Illnesses > Medicines > Antibiotics and Drug Resistance

Antibiotics and Drug Resistance

Bacterial infections are treated with antibiotics.  If your child contracts an ear infection, strep throat, sinusitis, or a chest infection, amoxicillin or another antibiotic should clear it up.

But suppose your child gets repeated or persistent infections.  Are repeated courses of antibiotics a bad idea?

The answer is that if a child is sick, and antibiotics (or any other treatment) would significantly hasten healing, they should be used.

Remember that resistance to antibiotics is a characteristic of the bacteria, not of the child.  Even if a child is infected with a resistant organism, once that organism is killed, the next infection a month later is just as likely to be susceptible to an antibiotic as if no medication had been used originally.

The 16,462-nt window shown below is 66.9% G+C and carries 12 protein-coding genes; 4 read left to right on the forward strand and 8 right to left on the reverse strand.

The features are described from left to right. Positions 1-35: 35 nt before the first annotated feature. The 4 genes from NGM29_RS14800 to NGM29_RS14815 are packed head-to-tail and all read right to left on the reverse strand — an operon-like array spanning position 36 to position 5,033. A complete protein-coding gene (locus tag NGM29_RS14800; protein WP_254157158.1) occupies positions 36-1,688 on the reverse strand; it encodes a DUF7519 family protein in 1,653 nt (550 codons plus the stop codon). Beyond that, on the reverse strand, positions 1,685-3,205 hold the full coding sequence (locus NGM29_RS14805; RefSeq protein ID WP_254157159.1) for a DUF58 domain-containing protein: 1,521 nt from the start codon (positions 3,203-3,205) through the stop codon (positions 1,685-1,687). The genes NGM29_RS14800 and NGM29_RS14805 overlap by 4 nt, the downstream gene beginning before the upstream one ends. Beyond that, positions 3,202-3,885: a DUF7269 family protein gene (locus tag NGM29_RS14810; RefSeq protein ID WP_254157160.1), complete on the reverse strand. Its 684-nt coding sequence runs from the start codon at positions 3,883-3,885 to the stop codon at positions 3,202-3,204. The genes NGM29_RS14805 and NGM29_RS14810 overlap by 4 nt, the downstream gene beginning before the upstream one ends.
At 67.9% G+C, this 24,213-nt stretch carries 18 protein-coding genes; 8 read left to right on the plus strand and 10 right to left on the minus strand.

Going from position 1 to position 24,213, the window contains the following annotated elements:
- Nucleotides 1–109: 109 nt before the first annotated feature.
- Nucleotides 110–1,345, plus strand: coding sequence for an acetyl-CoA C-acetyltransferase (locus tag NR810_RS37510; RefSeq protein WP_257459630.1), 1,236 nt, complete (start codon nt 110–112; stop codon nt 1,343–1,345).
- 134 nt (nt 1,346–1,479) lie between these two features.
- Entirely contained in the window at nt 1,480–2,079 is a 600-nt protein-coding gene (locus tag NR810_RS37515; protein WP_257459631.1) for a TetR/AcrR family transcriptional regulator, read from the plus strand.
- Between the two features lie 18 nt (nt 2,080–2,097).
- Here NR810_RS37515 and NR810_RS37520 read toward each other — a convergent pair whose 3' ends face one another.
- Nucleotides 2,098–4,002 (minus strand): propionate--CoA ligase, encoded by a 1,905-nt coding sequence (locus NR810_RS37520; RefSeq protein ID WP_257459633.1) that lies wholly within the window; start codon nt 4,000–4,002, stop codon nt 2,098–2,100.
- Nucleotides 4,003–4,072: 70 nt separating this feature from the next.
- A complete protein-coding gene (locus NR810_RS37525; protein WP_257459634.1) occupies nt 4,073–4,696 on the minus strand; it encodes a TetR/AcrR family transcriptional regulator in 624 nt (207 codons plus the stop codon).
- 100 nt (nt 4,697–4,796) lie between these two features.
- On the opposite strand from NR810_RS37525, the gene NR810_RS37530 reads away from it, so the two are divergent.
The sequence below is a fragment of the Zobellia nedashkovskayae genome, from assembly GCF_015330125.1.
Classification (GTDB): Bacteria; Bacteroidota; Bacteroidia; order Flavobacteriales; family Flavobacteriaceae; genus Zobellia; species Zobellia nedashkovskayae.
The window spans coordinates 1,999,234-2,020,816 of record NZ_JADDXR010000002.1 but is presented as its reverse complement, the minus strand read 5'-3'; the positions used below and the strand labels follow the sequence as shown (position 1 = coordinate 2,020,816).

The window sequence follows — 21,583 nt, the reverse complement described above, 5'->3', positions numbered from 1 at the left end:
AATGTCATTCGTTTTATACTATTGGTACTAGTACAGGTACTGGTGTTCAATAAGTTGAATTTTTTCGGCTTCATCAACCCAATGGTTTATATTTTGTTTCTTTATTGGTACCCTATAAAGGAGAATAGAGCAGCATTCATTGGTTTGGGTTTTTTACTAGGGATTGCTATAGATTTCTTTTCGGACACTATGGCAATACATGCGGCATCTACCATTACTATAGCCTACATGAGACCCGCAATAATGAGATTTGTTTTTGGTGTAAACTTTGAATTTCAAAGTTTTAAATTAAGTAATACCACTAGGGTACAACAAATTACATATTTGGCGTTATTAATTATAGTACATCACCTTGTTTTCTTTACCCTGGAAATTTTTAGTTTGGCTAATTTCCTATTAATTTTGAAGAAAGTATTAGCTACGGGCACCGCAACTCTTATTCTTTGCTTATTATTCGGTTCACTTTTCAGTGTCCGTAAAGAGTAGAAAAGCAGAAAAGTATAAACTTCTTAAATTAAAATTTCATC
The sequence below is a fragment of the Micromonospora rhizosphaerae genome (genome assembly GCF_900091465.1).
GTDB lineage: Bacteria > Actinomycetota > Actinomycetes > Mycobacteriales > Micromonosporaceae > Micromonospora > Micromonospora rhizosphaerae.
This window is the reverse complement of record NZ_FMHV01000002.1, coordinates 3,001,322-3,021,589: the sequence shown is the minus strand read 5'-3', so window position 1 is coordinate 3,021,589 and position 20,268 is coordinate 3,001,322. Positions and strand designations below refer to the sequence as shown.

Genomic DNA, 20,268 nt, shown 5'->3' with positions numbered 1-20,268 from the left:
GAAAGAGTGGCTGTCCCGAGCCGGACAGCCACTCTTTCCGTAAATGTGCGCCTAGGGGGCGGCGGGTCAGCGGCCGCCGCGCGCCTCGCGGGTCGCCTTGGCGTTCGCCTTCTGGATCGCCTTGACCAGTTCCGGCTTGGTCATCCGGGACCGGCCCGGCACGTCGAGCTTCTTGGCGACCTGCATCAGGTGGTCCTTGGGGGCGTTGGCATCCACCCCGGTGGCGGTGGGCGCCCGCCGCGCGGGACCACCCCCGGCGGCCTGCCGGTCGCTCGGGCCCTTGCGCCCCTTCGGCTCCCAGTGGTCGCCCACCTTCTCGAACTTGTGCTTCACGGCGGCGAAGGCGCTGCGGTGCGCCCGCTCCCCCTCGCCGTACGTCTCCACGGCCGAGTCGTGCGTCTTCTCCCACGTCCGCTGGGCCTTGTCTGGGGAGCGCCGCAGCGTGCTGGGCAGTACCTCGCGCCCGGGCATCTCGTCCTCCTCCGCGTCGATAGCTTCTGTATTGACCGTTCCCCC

In general, in a community, overuse of antibiotics does appear to be related to resistant organisms in that community.  This includes the antibiotics that are put into “antimicrobial” soaps and household products, as well as antibiotics routinely used in farm animal feed.  But this is a community issue, not an individual issue for a sick child.

So the next time you hear someone say: “My child took so many antibiotics that none of them work any more!”, you will know that this is not possible.  It is more likely that the child is susceptible to infections for a genetic or environmental reason; one can’t blame the antibiotics for that!

Medications should be used judiciously!  But be reassured that antibiotics do not lose their effectiveness in a particular child over time.

     --  David M. Epstein, MD